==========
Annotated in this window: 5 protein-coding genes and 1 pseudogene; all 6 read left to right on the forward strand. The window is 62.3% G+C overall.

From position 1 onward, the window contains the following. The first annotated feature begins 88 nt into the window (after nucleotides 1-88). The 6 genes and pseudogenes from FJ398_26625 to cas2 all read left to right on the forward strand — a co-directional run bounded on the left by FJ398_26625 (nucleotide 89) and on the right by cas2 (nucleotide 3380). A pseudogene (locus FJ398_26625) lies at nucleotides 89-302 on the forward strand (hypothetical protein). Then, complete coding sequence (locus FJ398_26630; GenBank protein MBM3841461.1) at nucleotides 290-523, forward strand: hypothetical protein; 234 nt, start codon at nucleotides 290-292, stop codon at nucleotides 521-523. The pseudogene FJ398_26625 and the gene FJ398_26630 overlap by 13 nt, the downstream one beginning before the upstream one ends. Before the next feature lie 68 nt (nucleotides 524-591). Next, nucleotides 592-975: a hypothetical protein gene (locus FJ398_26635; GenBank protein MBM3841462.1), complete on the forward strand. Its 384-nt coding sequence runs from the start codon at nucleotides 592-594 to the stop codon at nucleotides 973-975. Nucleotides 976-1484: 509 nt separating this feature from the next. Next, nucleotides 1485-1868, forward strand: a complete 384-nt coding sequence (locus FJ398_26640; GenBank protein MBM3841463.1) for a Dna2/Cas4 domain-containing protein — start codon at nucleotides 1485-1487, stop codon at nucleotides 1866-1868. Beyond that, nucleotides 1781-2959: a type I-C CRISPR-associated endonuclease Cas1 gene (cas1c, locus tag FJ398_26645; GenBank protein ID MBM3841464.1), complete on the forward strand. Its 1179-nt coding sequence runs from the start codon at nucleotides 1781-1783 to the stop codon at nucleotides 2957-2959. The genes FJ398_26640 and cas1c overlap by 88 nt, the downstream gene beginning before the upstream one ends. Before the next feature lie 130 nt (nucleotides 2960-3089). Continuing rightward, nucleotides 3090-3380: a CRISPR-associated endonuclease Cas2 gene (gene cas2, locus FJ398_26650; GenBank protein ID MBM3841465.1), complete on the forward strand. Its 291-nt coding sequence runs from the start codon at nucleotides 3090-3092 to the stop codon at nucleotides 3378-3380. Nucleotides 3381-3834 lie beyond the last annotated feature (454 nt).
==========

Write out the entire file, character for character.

Annotated in this window: 5 protein-coding genes and 1 pseudogene; all 6 read left to right on the forward strand. The window is 62.3% G+C overall.

From position 1 onward, the window contains the following. The first annotated feature begins 88 nt into the window (after nucleotides 1-88). The 6 genes and pseudogenes from FJ398_26625 to cas2 all read left to right on the forward strand — a co-directional run bounded on the left by FJ398_26625 (nucleotide 89) and on the right by cas2 (nucleotide 3380). A pseudogene (locus FJ398_26625) lies at nucleotides 89-302 on the forward strand (hypothetical protein). Then, complete coding sequence (locus FJ398_26630; GenBank protein MBM3841461.1) at nucleotides 290-523, forward strand: hypothetical protein; 234 nt, start codon at nucleotides 290-292, stop codon at nucleotides 521-523. The pseudogene FJ398_26625 and the gene FJ398_26630 overlap by 13 nt, the downstream one beginning before the upstream one ends. Before the next feature lie 68 nt (nucleotides 524-591). Next, nucleotides 592-975: a hypothetical protein gene (locus FJ398_26635; GenBank protein MBM3841462.1), complete on the forward strand. Its 384-nt coding sequence runs from the start codon at nucleotides 592-594 to the stop codon at nucleotides 973-975. Nucleotides 976-1484: 509 nt separating this feature from the next. Next, nucleotides 1485-1868, forward strand: a complete 384-nt coding sequence (locus FJ398_26640; GenBank protein MBM3841463.1) for a Dna2/Cas4 domain-containing protein — start codon at nucleotides 1485-1487, stop codon at nucleotides 1866-1868. Beyond that, nucleotides 1781-2959: a type I-C CRISPR-associated endonuclease Cas1 gene (cas1c, locus tag FJ398_26645; GenBank protein ID MBM3841464.1), complete on the forward strand. Its 1179-nt coding sequence runs from the start codon at nucleotides 1781-1783 to the stop codon at nucleotides 2957-2959. The genes FJ398_26640 and cas1c overlap by 88 nt, the downstream gene beginning before the upstream one ends. Before the next feature lie 130 nt (nucleotides 2960-3089). Continuing rightward, nucleotides 3090-3380: a CRISPR-associated endonuclease Cas2 gene (gene cas2, locus FJ398_26650; GenBank protein ID MBM3841465.1), complete on the forward strand. Its 291-nt coding sequence runs from the start codon at nucleotides 3090-3092 to the stop codon at nucleotides 3378-3380. Nucleotides 3381-3834 lie beyond the last annotated feature (454 nt).